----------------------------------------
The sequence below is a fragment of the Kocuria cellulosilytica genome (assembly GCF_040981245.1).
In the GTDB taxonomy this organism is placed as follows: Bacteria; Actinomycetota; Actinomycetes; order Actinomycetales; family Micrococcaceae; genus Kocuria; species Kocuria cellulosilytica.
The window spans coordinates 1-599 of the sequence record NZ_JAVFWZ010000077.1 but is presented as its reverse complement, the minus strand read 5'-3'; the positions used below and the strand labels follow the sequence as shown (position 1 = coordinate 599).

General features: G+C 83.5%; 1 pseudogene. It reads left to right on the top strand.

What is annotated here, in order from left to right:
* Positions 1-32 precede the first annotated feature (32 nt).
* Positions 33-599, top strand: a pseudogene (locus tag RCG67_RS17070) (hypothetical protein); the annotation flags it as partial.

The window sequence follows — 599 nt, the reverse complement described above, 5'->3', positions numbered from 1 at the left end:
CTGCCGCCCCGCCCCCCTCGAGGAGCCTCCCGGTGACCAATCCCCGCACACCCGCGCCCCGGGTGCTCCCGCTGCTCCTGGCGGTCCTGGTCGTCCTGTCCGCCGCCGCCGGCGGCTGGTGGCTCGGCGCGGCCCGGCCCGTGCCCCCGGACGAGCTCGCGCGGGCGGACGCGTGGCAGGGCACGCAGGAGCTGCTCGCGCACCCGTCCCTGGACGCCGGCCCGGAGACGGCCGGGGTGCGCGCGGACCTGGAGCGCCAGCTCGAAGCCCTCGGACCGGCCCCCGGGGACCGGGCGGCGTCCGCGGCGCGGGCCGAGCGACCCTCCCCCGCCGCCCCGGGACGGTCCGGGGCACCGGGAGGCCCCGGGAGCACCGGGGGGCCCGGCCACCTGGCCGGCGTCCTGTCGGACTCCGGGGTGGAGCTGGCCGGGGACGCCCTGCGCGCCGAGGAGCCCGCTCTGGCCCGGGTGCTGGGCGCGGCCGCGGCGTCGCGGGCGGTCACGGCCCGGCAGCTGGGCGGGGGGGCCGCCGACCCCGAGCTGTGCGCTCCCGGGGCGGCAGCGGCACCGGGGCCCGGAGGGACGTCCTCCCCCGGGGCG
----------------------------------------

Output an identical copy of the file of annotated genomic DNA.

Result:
The sequence below is a fragment of the Kocuria cellulosilytica genome (assembly GCF_040981245.1).
In the GTDB taxonomy this organism is placed as follows: Bacteria; Actinomycetota; Actinomycetes; order Actinomycetales; family Micrococcaceae; genus Kocuria; species Kocuria cellulosilytica.
The window spans coordinates 1-599 of the sequence record NZ_JAVFWZ010000077.1 but is presented as its reverse complement, the minus strand read 5'-3'; the positions used below and the strand labels follow the sequence as shown (position 1 = coordinate 599).

General features: G+C 83.5%; 1 pseudogene. It reads left to right on the top strand.

What is annotated here, in order from left to right:
* Positions 1-32 precede the first annotated feature (32 nt).
* Positions 33-599, top strand: a pseudogene (locus tag RCG67_RS17070) (hypothetical protein); the annotation flags it as partial.

The window sequence follows — 599 nt, the reverse complement described above, 5'->3', positions numbered from 1 at the left end:
CTGCCGCCCCGCCCCCCTCGAGGAGCCTCCCGGTGACCAATCCCCGCACACCCGCGCCCCGGGTGCTCCCGCTGCTCCTGGCGGTCCTGGTCGTCCTGTCCGCCGCCGCCGGCGGCTGGTGGCTCGGCGCGGCCCGGCCCGTGCCCCCGGACGAGCTCGCGCGGGCGGACGCGTGGCAGGGCACGCAGGAGCTGCTCGCGCACCCGTCCCTGGACGCCGGCCCGGAGACGGCCGGGGTGCGCGCGGACCTGGAGCGCCAGCTCGAAGCCCTCGGACCGGCCCCCGGGGACCGGGCGGCGTCCGCGGCGCGGGCCGAGCGACCCTCCCCCGCCGCCCCGGGACGGTCCGGGGCACCGGGAGGCCCCGGGAGCACCGGGGGGCCCGGCCACCTGGCCGGCGTCCTGTCGGACTCCGGGGTGGAGCTGGCCGGGGACGCCCTGCGCGCCGAGGAGCCCGCTCTGGCCCGGGTGCTGGGCGCGGCCGCGGCGTCGCGGGCGGTCACGGCCCGGCAGCTGGGCGGGGGGGCCGCCGACCCCGAGCTGTGCGCTCCCGGGGCGGCAGCGGCACCGGGGCCCGGAGGGACGTCCTCCCCCGGGGCG